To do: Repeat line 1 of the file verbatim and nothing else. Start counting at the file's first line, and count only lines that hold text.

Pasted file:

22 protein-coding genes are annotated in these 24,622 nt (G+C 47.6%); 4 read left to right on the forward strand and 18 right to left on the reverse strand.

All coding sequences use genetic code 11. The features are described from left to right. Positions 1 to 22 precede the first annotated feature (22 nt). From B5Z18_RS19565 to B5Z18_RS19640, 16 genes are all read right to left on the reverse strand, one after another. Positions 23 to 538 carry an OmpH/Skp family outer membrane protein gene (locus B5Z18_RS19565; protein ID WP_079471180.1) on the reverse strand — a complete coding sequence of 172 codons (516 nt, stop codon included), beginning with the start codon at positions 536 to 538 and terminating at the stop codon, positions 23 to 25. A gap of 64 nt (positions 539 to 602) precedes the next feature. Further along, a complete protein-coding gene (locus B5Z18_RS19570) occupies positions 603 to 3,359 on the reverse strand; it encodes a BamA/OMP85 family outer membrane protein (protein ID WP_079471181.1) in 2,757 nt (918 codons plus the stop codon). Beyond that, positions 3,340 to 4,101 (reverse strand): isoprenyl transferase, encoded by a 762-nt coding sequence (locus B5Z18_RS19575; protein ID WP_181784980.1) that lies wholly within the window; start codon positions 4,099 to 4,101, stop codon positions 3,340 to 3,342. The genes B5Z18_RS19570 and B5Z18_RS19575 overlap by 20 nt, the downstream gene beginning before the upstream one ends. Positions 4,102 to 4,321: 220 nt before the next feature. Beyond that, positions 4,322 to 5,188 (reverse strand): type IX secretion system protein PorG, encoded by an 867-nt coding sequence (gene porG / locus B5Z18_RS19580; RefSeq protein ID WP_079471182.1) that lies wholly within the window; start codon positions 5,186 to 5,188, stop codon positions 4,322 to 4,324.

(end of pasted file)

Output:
22 protein-coding genes are annotated in these 24,622 nt (G+C 47.6%); 4 read left to right on the forward strand and 18 right to left on the reverse strand.